‘Wild Rituals: 10 Lessons Animals Can Teach us about Connection, Community, and Ourselves’ by Caitlin O’Connell

Caitlin O’Connell knows a lot about animals. She spent decades studying animals in their native habitats from the Pacific Ocean to the African savannah. She specializes in elephants, and this is just the latest of her many nonfiction books about these majestic animals. But while “Wild Rituals: 10 Lessons Animals Can Teach Us about Connection, Community, and Ourselves” does include elephant rituals, she also includes the rituals of diverse animals from flamingoes and other birds to Galapagos tortoises and African lions. Even her dog, Frodo, is included in the discussion.

One of the things that struck me reading the book was how current it is. The first chapter includes information about how the quarantine has caused us to be more isolated. She believes that the isolation during this time has shown that humans have a strong need for contact, and that this physical isolation will result in transgenerational trauma. She also comments that “Many societies are deeply divided today, whether by race, class, age, income, religion, or gender.” Therefore, it’s more incumbent upon us than ever to do whatever we can to strengthen relationships and the ties that bind us. In this book, we learn how rituals can accomplish that binding and how we can learn from the rituals that animals perform and use that knowledge to reinforce our own human rituals — too many of which we have ignored in our times.

In one chapter, O’Connell discusses the power of the collective. She informs us that because of the evolution of group living, primates were able to evolve with resulting larger brains and eventually language in humans. In modern time, scientists pool information to reach answers to global problems.

One of the heartbreaking sections is about Chantek, the first orangutan to learn sign language. He had been raised as a human child, was taught sign language, and developed the language ability of a seven or eight year old. When he lived at the University of Tennessee in Chattanooga, he loved giving directions to the local ice cream store because ice cream was his favorite treat. But as happens all too often with primates brought up as humans, he outgrew his home. He was sent to the Yerkes National Primate Research Center, where instead of trips to get ice cream, he was kept in a very small cell with little enrichment or attention. When the person he grew up with visited, he signed that his feelings were hurt. He wanted to escape and go back to live with her. She told him she couldn’t do that, so he signed that she should open the door in secret so no one would know she had allowed him to escape. She did not. He stayed in those deprived surroundings for over a decade, until he was finally able to go to Zoo Atlanta where he received more attention and was able to enjoy painting and making jewelry. What is especially poignant in this story is that once at Zoo Atlanta, Chantek realized that he could communicate with the zoo keepers and help his fellow orangutans understand what was happening. He was able to explain what the zoo keepers were doing to calm the other orangutans.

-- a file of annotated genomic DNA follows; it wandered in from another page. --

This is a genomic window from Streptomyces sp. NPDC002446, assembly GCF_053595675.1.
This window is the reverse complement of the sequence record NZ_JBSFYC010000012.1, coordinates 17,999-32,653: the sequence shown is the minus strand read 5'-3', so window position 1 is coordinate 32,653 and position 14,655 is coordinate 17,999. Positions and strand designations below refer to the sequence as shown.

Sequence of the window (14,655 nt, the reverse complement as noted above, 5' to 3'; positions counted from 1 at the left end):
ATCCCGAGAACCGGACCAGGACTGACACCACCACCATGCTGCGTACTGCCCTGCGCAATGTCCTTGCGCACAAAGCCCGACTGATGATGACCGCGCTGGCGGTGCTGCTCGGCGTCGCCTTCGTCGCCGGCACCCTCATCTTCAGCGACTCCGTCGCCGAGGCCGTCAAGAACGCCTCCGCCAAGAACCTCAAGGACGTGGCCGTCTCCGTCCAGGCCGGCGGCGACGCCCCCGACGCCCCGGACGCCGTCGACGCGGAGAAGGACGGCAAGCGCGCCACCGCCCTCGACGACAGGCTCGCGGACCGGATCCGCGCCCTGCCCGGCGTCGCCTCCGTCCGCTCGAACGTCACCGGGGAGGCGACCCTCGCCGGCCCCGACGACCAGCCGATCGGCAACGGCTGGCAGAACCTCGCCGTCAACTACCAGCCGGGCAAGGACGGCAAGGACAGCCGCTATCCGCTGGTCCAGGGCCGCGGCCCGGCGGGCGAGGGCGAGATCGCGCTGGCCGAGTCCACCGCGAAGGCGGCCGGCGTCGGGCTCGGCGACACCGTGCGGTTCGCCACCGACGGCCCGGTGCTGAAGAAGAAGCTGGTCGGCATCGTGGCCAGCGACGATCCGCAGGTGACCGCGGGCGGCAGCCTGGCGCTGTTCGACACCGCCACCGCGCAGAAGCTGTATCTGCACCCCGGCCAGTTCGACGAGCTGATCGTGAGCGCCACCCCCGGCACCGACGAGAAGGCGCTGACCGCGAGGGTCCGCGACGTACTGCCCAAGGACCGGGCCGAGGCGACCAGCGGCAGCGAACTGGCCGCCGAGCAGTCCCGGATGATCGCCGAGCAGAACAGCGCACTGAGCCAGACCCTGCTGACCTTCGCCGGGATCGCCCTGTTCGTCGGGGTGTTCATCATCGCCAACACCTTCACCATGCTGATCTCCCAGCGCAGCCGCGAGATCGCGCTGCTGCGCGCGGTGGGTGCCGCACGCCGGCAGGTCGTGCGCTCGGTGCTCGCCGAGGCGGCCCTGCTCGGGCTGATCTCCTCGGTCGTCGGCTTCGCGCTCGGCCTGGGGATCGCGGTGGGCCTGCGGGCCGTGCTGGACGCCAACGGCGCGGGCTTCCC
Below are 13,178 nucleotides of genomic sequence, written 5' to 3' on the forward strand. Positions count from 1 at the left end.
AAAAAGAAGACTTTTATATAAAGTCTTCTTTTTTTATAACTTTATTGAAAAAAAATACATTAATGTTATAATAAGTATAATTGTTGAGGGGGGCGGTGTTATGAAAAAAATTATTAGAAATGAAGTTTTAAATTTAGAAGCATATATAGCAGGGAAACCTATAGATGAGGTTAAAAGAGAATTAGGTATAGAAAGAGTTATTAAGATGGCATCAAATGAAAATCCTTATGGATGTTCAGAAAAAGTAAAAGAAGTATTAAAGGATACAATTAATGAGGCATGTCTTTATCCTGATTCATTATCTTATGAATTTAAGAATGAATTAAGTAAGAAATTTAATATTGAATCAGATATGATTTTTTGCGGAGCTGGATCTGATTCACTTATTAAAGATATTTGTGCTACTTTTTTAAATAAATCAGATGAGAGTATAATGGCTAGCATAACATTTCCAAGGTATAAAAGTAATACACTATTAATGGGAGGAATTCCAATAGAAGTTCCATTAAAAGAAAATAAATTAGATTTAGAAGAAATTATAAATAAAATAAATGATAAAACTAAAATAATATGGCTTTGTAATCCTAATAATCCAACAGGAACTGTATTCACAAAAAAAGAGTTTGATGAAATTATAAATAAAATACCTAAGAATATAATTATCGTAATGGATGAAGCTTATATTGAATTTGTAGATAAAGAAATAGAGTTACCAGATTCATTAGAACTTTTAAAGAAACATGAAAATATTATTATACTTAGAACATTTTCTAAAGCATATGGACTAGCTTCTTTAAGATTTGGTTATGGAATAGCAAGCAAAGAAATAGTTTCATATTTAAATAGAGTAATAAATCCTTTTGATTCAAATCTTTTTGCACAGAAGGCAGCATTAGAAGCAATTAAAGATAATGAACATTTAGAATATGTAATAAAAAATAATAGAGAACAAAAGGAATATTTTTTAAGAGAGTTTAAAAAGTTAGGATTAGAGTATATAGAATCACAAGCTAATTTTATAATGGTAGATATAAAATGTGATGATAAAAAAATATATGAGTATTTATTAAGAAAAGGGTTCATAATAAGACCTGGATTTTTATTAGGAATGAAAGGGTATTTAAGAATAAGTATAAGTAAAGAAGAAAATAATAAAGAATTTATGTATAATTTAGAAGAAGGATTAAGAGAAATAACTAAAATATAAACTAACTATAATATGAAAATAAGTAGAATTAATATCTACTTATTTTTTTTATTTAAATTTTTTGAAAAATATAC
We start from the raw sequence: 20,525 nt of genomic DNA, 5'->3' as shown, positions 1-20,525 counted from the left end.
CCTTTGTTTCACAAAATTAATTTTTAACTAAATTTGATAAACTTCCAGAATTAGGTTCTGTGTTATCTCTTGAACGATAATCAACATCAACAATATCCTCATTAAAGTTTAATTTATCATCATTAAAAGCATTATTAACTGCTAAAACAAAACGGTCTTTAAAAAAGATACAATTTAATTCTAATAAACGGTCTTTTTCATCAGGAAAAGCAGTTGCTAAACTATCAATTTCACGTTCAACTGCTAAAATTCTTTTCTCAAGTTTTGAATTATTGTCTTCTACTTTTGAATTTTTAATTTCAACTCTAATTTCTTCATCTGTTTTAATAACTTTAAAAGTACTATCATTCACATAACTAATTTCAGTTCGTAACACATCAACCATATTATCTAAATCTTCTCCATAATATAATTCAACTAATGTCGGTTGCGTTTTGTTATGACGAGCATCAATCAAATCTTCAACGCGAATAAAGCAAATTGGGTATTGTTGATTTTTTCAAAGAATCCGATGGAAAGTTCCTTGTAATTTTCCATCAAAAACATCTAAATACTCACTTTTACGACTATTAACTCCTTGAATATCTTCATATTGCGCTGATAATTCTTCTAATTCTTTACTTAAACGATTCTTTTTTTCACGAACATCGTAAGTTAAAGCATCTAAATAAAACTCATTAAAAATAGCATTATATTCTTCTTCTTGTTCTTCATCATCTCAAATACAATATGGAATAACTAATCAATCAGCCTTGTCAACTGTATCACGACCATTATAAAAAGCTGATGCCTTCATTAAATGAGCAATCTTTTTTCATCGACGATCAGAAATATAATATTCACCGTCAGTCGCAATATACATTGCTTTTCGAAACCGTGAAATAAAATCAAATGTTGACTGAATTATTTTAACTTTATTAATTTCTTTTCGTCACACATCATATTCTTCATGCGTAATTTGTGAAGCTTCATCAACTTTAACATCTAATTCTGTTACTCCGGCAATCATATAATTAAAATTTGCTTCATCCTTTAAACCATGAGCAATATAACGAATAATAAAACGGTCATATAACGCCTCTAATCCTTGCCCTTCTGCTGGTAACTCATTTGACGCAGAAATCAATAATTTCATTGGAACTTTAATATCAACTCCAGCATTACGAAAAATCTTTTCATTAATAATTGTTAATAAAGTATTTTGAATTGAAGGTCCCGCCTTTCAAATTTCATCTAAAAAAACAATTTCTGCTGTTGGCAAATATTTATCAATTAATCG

O’Connell also shares stories about how the grieving process after the death of a close one is not limited to humans. While some believe that humans are superior to animals because of our highly developed emotions, read about the animals who couldn’t bear to give up their deceased offspring. Or how other animals in their herd or family grieved with the bereft mothers or siblings.

There are copious notes which link curious readers to the source material for much of what she writes. The photographs are beautiful, but at heart, what makes this book worth reading is the manner in which O’Connell shows us that humanity is not just for humans. If one person reads this book and it changes the way that person views the world around him or her, it will have been worth it. For while we all marveled at how wildlife came out of hiding when we were in quarantine, once we began to occupy the streets again, we forgot that magic and forgot about the animals who remain hidden to most of us. And by forgetting them, we allow them to be used and abused for financial greed when forests are burned or cut, when oceans are polluted for oil, and when the environment is poisoned by humans who lack the humanity exhibited by many other animals.

Please note: This review is based on the final, hardcover book provided by Chronicle Prism, the publisher, for review purposes.